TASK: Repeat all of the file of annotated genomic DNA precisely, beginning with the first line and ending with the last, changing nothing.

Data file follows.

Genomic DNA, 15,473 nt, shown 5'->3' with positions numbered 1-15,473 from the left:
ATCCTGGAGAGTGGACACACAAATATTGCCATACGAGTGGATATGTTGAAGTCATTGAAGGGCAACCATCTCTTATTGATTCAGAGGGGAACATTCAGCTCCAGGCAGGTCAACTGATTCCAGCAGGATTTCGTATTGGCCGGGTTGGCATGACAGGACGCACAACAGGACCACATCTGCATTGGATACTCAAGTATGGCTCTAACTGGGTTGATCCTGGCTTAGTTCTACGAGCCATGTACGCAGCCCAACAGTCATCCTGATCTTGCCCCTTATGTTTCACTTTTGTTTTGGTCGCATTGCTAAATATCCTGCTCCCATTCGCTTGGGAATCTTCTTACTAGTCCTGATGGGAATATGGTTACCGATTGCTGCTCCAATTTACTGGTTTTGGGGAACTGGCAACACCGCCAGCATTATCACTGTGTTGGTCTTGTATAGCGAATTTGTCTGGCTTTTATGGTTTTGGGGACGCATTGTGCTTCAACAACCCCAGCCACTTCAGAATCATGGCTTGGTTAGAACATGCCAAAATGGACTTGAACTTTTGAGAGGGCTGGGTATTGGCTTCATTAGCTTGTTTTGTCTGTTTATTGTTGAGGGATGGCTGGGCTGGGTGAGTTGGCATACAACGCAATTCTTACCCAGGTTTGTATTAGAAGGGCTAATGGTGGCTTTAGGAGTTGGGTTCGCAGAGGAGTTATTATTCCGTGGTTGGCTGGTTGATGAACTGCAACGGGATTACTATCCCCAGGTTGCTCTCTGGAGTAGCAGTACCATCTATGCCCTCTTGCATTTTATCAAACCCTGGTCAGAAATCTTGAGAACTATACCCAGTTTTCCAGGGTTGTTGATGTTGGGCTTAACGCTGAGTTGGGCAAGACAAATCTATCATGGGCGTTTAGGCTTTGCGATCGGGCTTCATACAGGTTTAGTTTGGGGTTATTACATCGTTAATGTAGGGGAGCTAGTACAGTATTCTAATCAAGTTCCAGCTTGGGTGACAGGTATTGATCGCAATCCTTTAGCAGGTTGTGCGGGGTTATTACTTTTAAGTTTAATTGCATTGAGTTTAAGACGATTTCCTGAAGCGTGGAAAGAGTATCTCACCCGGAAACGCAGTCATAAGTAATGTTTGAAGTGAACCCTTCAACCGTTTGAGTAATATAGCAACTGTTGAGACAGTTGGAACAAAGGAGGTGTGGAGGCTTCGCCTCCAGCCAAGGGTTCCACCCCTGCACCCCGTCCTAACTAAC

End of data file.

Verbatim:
Genomic DNA, 15,473 nt, shown 5'->3' with positions numbered 1-15,473 from the left:
ATCCTGGAGAGTGGACACACAAATATTGCCATACGAGTGGATATGTTGAAGTCATTGAAGGGCAACCATCTCTTATTGATTCAGAGGGGAACATTCAGCTCCAGGCAGGTCAACTGATTCCAGCAGGATTTCGTATTGGCCGGGTTGGCATGACAGGACGCACAACAGGACCACATCTGCATTGGATACTCAAGTATGGCTCTAACTGGGTTGATCCTGGCTTAGTTCTACGAGCCATGTACGCAGCCCAACAGTCATCCTGATCTTGCCCCTTATGTTTCACTTTTGTTTTGGTCGCATTGCTAAATATCCTGCTCCCATTCGCTTGGGAATCTTCTTACTAGTCCTGATGGGAATATGGTTACCGATTGCTGCTCCAATTTACTGGTTTTGGGGAACTGGCAACACCGCCAGCATTATCACTGTGTTGGTCTTGTATAGCGAATTTGTCTGGCTTTTATGGTTTTGGGGACGCATTGTGCTTCAACAACCCCAGCCACTTCAGAATCATGGCTTGGTTAGAACATGCCAAAATGGACTTGAACTTTTGAGAGGGCTGGGTATTGGCTTCATTAGCTTGTTTTGTCTGTTTATTGTTGAGGGATGGCTGGGCTGGGTGAGTTGGCATACAACGCAATTCTTACCCAGGTTTGTATTAGAAGGGCTAATGGTGGCTTTAGGAGTTGGGTTCGCAGAGGAGTTATTATTCCGTGGTTGGCTGGTTGATGAACTGCAACGGGATTACTATCCCCAGGTTGCTCTCTGGAGTAGCAGTACCATCTATGCCCTCTTGCATTTTATCAAACCCTGGTCAGAAATCTTGAGAACTATACCCAGTTTTCCAGGGTTGTTGATGTTGGGCTTAACGCTGAGTTGGGCAAGACAAATCTATCATGGGCGTTTAGGCTTTGCGATCGGGCTTCATACAGGTTTAGTTTGGGGTTATTACATCGTTAATGTAGGGGAGCTAGTACAGTATTCTAATCAAGTTCCAGCTTGGGTGACAGGTATTGATCGCAATCCTTTAGCAGGTTGTGCGGGGTTATTACTTTTAAGTTTAATTGCATTGAGTTTAAGACGATTTCCTGAAGCGTGGAAAGAGTATCTCACCCGGAAACGCAGTCATAAGTAATGTTTGAAGTGAACCCTTCAACCGTTTGAGTAATATAGCAACTGTTGAGACAGTTGGAACAAAGGAGGTGTGGAGGCTTCGCCTCCAGCCAAGGGTTCCACCCCTGCACCCCGTCCTAACTAAC